(113) "The Battle of the Somme left a deep mark on millions of families across the Commonwealth....It is often remembered for the huge losses on the first day (1 July 1916) but the Somme offensive continued over the following months - a total of 141 days - and men from every part of Britain and across the Empire took part. When it was halted in November, more than 1,000,000 Commonwealth, French and German soldiers had been wounded, captured, or killed."

"Some 150,000 Commonwealth servicemen lie buried in 250 military and 150 civilian cemeteries on the Somme. Six memorials to the missing commemorate by name more than 100,000 whose graves are not known." Commonwealth War Graves Commission.

(114) Posters and postcards of the Méditerranée and Riviera Express before 1914. Southwards in Search of the Sun

(115) National Railway Museum, Leeman Road, York, YO26 4XJ, UK: personal correspondence.

(116) "LMS Dining Car. This was a first class coach brought into service by the London North Western Railway. It took part in the Paris Exhibition in 1900 where it won the Grand Prix. The award winning coach was of such a high standard that King Edward VII took it straight into service on the royal train."

(117) "Great Air Race to Paris and Back.... No element of luck entered into Walter Brock's magnificent victory on Saturday... When Brock reached Hendon on Saturday afternoon and regained the Aerodrome, which he had left only that morning, he had earned for himself the proud distinction of being the first pilot to fly from London to Paris and back in a single day...His third successive victory, scored within the space of two months, in the three great aeroplane races of the year, stamps Walter Brock as one of the greatest cross-country pilots of the day." The Daily Telegraph, Monday, July 13, 1914, at 11.

(118) "By the outbreak of World War I in August 1914, 1,588 flights had carried 10,197 fare-paying passengers."

(119) http://www.airships.net/delag-passenger-zeppelins/
See also: "Zeppelins began with civilian use in 1909 and before World War I a total of 21 Zeppelin airships were made."
“The Zeppelin LZ 17- Sachsen was a German civilian passenger-carrying rigid airship first flown on 3 May 1913. It has transported 9,837 passengers in 419 flights, travelling 39,919 km. Later it was taken over by German military upon outbreak of World War I in 1914.”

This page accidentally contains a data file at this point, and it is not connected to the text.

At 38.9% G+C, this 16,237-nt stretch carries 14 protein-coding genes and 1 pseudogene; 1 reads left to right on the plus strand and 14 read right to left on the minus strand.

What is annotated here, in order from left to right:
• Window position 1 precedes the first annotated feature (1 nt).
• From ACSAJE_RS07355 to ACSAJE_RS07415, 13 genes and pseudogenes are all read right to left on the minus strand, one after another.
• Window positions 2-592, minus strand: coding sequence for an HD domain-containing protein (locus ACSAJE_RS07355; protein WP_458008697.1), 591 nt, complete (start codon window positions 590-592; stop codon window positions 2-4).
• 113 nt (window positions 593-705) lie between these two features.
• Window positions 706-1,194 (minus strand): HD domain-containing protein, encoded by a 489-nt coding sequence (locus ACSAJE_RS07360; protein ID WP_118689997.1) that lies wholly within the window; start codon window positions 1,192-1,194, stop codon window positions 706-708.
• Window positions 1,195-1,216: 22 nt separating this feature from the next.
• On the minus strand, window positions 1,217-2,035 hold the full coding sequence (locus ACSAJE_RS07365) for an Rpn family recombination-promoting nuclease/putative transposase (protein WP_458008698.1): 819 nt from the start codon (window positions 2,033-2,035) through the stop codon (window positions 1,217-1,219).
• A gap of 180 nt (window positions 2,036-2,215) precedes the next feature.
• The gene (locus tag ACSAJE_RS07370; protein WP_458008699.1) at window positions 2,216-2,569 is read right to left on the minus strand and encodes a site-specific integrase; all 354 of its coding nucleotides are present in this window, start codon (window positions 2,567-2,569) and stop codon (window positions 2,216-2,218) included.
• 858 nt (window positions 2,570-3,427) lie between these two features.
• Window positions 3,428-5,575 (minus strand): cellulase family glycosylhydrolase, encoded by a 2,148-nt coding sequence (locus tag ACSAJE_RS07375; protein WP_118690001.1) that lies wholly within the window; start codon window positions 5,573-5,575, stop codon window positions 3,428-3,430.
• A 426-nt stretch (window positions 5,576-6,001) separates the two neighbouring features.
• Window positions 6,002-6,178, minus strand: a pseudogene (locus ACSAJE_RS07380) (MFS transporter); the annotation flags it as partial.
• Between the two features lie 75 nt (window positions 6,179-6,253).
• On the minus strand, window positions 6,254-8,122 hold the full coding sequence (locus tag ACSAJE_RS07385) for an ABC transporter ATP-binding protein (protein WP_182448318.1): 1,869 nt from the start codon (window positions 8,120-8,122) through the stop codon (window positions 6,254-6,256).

(120) 1909 Blitzen-Benz

(121) Benz “Lightning Benz” 200 hp racing car.

(122) Margot Asquith: the stylish 'unbeauty' who won the Prime Minister's heart: The Telegraph, 29 October 2014

(123) A. Adonis: Reviewed: Edwardian Requiem - a Life of Sir Edward Grey by Michael Waterhouse, May 2, 2013

(124) "By fighting Germany in 1914, Asquith, Grey and their colleagues helped ensure that, when Germany finally did achieve predominance on the continent, Britain was no longer strong enough to provide a check to it." Niall Ferguson: The Pity of War, 1999 at 461.

(125) Ibid. at 160.
See also: "While Europe burned, responsibility for foreign affairs was transferred to the War Office. Grey, by and large, fished. His records show him on the [River] Itchen for much of the season in 2015, and 2016 when Lloyd George replaced Asquith’s cabinet." River retreat of the man who took Britain to war: The Telegraph, Joe Shute, 02 Aug 2014.

(126) A. Adonis: Reviewed: Edwardian Requiem - a Life of Sir Edward Grey by Michael Waterhouse, May 2, 2013

(127) King and the Crisis: Daily Telegraph 1 Aug.1914, at 9.

(128) Niall Ferguson: The Pity of War, 1999 at 163.

(129) The Guardian: In Europe 1914 every leading player had his hand on a smoking gun: Richard Norton-Taylor, July 31, 2014.

(130) "August 2 [1914]. Herbert Henry Asquith’s weekend has been ruined. The 62 year old prime minister had planned to go away with Miss Venetia Stanley (26), but the crisis is keeping him in London."

(130a) April 27, 2012: The priapic PM who wrote love letters to his mistress as he sent a generation off to die in the trenches.

(131) The Right Honorable Viscount Grey: The Conflict for Freedom, 1918.

(132) Colonel House meets with British foreign secretary in London

(133) Queen Victoria to Viscount Palmerston., THE TIMES AND PRUSSIA, Windsor Castle, 25th October 1861: The Letters of Queen Victoria, Volume III (of 3), 1854-1861, by Queen of Great Britain Victoria, Edited by Arthur Christopher Benson and Viscount Reginald Baliol Brett Esher

(134) Trading places: The UK, Germany and France, 21 January 2013: BBC

(135) QUEEN VICTORIA, By Lytton Strachey, 1921